Concurrent delivery of GM-CSF and B7-1 using an oncolytic adenovirus elicits potent antitumor effect

K-J Choi, J-H Kim, Y-S Lee, J Kim, B-S Suh, H Kim, S Cho, J-H Sohn, G E Kim, C-O Yun
Gene Therapy 2006, 13 (13): 1010-20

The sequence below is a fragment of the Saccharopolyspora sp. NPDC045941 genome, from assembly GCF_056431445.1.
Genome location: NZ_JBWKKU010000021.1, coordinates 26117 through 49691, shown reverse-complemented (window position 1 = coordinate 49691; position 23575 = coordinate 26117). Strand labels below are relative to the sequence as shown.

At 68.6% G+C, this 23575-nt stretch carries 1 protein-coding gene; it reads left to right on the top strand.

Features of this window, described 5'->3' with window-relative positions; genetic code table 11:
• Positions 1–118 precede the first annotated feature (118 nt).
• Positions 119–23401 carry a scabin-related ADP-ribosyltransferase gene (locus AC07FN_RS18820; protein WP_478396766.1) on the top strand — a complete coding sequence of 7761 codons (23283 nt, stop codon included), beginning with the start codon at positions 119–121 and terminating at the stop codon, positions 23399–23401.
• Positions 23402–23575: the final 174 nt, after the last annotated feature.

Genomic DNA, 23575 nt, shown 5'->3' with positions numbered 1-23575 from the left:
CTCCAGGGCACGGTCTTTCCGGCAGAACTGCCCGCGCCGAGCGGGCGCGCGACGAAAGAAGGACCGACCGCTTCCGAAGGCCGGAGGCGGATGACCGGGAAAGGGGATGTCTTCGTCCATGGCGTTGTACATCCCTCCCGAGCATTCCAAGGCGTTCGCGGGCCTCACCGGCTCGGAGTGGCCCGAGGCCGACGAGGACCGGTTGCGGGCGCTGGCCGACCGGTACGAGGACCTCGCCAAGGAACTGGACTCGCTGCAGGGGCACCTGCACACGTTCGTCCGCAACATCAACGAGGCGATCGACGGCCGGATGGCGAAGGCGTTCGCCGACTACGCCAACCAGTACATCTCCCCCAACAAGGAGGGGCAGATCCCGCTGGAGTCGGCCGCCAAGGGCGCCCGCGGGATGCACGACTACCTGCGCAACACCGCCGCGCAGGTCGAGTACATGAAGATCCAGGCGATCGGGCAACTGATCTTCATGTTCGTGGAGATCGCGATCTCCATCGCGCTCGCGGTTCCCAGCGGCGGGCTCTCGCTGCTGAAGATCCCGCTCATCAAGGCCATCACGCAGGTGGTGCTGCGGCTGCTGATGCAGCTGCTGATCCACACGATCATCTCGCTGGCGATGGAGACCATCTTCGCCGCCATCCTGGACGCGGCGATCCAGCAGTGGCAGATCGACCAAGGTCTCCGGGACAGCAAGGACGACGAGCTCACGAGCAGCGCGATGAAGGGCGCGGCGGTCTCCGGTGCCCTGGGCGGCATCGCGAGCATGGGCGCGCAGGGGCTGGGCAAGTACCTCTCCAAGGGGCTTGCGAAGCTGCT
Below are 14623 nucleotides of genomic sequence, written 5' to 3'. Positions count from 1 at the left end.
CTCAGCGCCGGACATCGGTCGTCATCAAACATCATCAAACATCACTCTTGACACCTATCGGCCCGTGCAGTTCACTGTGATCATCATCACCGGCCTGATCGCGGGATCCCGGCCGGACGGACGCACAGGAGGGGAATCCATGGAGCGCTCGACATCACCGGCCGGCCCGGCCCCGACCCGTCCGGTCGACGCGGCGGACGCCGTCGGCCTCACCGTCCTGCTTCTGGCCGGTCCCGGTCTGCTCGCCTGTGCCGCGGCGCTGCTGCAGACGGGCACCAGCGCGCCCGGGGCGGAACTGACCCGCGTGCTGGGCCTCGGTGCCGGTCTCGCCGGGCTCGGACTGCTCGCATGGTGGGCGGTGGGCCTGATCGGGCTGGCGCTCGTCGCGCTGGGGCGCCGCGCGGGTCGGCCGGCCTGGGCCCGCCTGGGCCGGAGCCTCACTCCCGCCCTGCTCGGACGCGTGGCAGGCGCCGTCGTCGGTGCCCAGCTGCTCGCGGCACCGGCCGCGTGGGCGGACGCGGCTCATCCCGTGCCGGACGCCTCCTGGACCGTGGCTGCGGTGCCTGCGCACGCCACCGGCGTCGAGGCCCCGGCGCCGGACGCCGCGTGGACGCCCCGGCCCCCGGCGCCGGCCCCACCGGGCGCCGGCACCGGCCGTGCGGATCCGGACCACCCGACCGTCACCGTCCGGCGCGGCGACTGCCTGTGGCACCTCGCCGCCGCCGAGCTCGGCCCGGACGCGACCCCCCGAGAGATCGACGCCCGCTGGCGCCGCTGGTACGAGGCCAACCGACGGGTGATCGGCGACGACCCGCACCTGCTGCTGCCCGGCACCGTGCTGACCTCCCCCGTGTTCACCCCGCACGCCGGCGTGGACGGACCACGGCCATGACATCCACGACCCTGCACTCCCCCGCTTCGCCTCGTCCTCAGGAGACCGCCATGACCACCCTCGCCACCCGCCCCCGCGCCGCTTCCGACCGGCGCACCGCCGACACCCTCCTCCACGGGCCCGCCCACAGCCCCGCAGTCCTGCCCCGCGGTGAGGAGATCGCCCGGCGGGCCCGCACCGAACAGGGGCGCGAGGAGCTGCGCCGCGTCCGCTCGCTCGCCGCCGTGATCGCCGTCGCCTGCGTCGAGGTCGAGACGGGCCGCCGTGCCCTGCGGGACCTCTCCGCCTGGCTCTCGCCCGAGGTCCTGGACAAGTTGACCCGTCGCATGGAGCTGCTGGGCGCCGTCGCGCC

Oncolytic adenoviral vectors are currently being developed as biologic anticancer agents. Coupling the lytic function of an oncolytic adenovirus (Ad) with its ability as a transgene delivery system represents a powerful extension of this methodology. A clear advantage is the amplification of a therapeutic gene, as replicating vectors would be able to infect and deliver the gene of interest to neighboring cells. Granulocyte-macrophage colony-stimulating factor (GM-CSF) is one of the most potent stimulators of a specific and long-lasting antitumor immunity and its important role in the maturation of antigen-presenting cells to induce T-cell activation has been well documented. Similarly, the B7 family has also been shown to play an integral role in mediating an antitumor response. Most tumor cells, however, lack the expression of these costimulatory molecules on their surface, thus escaping immune system recognition. To increase the antitumor effect of an oncolytic Ad, we have generated an E1B 55 kDa-deleted oncolytic adenoviral vector, YKL-GB, that expresses both GM-CSF and B7-1. The therapeutic efficacy of YKL-GB Ad was evaluated in immunocompetent mice bearing murine melanoma B16-F10 tumors. Significant inhibition of tumor growth was seen in mice treated with YKL-GB compared to those treated with the analogous vector, YKL-1. Moreover, YKL-GB oncolytic Ad demonstrated enhanced antitumor activity and higher incidences of tumor regression compared to a replication-incompetent Ad, dl-GB, which coexpresses GM-CSF and B7-1. Localized GM-CSF and B7-1 gene transfer also conferred long-lasting immunity against a tumor re-challenge. To establish that the observed antitumor effect is associated with the generation of a tumor-specific immune response, we carried out interferon-gamma enzyme-linked immune spot assay. We observed that YKL-GB induced significantly higher immune cell activation than YKL-1. Furthermore, immunohistochemical studies demonstrated robust dendritic cells and CD4(+)/CD8(+) T-cell infiltration in these mice compared to the YKL-1-treated groups. In agreement with these results, splenocytes from tumor-bearing mice treated with YKL-GB expressed high levels of the costimulatory and activation molecules. These findings demonstrate the effectiveness of enhancing the immune response against tumors with an oncolytic Ad expressing both GM-CSF and B7-1 and provide a potential therapeutic strategy for the management of neoplasia.

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